Supporting the health sector in Nepal
Title: Support to the Health Sector Programme (S2HSP) in Nepal
Commissioned by: German Federal Ministry for Economic Cooperation and Development (BMZ)
Co-funded by: Save the Children
Lead executing agency: Ministry of Health
Overall term: 2016 to 2021
Over the past decades Nepal has made significant progress in improving the health of its population, however some systemic deficits persist. These include a lack of efficiency and effectiveness in the newly federalised health system, insufficient social protection in cases of illness, and incomplete data to guide decision-making. Access to quality health services is still inadequate among large segments of the population. The COVID-19 pandemic has exacerbated these challenges.
The people of Nepal are gaining more equitable access to health services.
The project is closely aligned with the Nepal Health Sector Strategy (2015–2020). It advises national authorities on the design of health reforms and supports implementation in selected municipalities and provinces. The project concentrates on five fields of activity:
- Implementing social health protection
- Improving the availability of qualified human resources
- Improving governance in health
- Digitalising health information systems and work processes
- Promoting adolescent health
It also supports the Government of Nepal’s response to the COVID-19 pandemic.
The project cooperates closely with Save the Children/The Global Fund to Fight AIDS, Tuberculosis and Malaria through a co-financing arrangement. Other important partners are the KfW Development Bank, the International Labour Organization (ILO), the United Nations Population Fund (UNFPA) and the World Health Organization (WHO). Bournemouth University, Liverpool School of Tropical Medicine and Hygiene, and Médecins du Monde support the implementation of the project.
The following results have been achieved:
1. Expansion of social health protection
National Health Insurance has been introduced in 56 of Nepal’s 77 districts. More than 1.9 million people are insured, 52 per cent of whom are women. More than 166,000 formal sector employees have health and accident insurance through the Social Security Fund.
2. Introduction of midwifery as a profession
Three universities have established Bachelor and Masters programmes for midwifery education; 113 students are enrolled. The first cohort of 14 midwives graduated in 2020. Two new training programmes are being introduced to allow auxiliary nurse midwives and nurses to re-train as midwives.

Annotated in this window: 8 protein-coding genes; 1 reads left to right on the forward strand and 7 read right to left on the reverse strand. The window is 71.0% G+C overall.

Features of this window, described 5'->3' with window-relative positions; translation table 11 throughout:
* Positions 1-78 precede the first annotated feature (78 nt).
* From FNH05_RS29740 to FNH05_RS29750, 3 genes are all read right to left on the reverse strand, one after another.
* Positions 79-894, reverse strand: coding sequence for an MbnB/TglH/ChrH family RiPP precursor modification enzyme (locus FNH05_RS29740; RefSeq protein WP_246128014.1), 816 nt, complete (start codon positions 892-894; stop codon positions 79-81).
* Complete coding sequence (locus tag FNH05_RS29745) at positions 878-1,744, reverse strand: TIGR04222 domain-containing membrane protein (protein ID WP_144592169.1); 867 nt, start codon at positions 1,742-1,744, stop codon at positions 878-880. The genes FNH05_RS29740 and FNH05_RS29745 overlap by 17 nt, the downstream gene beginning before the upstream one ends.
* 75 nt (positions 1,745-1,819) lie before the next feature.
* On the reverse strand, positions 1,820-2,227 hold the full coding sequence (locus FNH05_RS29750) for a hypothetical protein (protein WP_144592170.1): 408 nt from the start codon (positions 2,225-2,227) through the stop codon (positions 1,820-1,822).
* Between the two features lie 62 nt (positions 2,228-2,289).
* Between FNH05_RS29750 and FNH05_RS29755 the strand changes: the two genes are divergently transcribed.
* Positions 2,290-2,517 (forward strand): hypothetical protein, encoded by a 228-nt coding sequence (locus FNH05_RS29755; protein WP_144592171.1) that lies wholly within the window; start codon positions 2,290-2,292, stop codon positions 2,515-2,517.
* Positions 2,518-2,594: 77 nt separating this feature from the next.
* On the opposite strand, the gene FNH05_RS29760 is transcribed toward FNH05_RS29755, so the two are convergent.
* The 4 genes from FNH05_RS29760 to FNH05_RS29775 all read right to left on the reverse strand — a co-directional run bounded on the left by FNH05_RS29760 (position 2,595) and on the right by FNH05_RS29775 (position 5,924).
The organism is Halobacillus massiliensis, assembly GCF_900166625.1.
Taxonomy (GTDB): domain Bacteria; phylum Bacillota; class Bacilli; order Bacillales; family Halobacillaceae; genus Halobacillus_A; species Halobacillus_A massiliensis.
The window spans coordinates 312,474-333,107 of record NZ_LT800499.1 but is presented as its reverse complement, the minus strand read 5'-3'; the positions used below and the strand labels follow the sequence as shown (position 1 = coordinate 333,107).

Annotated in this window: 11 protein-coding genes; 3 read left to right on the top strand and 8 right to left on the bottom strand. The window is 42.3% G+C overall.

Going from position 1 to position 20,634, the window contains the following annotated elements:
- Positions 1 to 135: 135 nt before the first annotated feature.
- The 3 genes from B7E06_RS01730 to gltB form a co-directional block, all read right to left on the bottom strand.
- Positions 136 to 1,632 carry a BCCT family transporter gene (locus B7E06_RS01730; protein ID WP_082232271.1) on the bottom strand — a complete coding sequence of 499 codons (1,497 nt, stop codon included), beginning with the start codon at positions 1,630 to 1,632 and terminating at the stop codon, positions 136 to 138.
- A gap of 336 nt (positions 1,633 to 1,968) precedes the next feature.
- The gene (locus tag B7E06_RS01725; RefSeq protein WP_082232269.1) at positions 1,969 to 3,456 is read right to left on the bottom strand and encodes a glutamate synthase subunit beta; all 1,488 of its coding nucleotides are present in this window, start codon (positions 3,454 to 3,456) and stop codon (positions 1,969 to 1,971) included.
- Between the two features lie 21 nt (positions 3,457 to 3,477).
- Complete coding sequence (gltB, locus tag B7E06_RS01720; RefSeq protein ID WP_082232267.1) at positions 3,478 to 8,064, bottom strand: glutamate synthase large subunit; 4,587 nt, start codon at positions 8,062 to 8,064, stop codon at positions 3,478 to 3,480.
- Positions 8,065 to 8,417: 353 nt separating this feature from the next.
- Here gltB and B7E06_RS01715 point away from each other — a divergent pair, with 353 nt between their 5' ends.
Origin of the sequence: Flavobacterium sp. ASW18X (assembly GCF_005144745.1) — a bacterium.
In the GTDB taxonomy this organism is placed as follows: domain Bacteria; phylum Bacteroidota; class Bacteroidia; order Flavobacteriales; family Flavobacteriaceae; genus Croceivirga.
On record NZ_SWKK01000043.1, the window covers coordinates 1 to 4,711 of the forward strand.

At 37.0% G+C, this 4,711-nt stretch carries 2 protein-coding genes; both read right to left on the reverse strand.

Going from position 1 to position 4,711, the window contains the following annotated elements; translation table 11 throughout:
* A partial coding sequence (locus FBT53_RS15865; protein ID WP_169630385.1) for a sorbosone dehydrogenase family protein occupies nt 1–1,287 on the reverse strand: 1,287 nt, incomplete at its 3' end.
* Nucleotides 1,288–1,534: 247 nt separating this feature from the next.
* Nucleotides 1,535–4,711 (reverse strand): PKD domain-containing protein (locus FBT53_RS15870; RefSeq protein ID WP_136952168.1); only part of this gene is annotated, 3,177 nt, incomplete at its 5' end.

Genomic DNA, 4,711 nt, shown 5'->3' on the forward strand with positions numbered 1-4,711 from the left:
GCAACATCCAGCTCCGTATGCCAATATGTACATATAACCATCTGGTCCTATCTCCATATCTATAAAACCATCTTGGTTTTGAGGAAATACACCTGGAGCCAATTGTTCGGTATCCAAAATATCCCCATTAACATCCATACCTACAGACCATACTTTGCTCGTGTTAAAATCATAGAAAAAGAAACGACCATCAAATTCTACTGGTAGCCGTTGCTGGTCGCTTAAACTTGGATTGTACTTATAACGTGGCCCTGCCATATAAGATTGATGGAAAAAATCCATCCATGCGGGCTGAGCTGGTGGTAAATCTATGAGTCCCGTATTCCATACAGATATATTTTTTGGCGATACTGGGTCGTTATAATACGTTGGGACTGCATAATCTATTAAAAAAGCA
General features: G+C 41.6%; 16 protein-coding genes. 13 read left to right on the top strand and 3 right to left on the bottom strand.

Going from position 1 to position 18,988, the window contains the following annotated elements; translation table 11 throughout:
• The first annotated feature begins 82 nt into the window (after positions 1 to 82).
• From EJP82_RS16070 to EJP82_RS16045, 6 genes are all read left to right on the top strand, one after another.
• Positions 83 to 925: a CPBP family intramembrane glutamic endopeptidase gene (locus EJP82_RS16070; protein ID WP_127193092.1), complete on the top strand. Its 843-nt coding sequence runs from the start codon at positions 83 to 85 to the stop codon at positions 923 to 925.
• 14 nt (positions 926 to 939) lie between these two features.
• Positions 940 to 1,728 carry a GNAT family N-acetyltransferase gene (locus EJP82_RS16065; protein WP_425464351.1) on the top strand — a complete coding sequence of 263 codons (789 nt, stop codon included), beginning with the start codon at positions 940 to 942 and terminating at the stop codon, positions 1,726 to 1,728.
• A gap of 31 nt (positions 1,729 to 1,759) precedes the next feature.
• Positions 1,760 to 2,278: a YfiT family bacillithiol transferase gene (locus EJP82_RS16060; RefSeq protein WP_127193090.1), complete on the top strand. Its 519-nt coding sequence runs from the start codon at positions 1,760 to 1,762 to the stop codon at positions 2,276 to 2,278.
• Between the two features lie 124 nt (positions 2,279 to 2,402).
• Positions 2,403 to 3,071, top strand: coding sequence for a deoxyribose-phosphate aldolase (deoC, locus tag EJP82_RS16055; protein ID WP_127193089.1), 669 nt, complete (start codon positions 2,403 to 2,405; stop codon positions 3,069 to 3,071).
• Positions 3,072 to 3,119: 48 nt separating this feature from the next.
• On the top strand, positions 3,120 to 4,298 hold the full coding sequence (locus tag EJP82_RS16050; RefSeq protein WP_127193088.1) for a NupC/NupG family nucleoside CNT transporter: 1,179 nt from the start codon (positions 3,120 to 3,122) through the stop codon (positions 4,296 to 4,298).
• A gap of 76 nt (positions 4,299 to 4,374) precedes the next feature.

3. Strengthened health management
Provincial and local governments now manage to provide essential health services better under the new federal system. Policies, regulations, standards and guidelines have been developed, endorsed and incorporated at the sub-national level, particularly in the area of healthcare waste management. Integrated healthcare waste management systems have been supported at the provincial and local levels.
4. Harmonised health information systems
Digitalisation has improved the availability of systematically collected data for monitoring progress towards the Sustainable Development Goals (SDGs). Five existing health information systems are functionally linked to the District Health Information Software 2 (DHIS2) platform; National Health Insurance is administered using open source software (openIMIS). Twenty-three per cent of Nepal’s 4,890 public health facilities are able to electronically report routine health data.
5. Improved menstrual health services
The national MenstruAction summit and MHM Practitioners Alliance have focused attention on menstrual health management (MHM). More than 300 teachers and health service providers have been capacitated as MHM trainers, while more than 13,500 girls have taken part in school health sessions on MHM. Over 4,000 girls benefit from upgraded female-friendly toilets and more than 18,000 girls have access to free sanitary pads in their schools.
6. Rapid support for Nepal’s COVID-19 response
Twenty-three thousand molecular tests and reagents were provided to the National Public Health Laboratory. Thirteen COVID-19 hub hospitals are being refurbished with healthcare waste treatment centres and laundries. Personal protective equipment, soap, disinfectant and cleaning supplies have improved infection prevention and control systems. More than 100 healthcare waste workers have been trained on safe healthcare waste management practices.
Last update: February 2021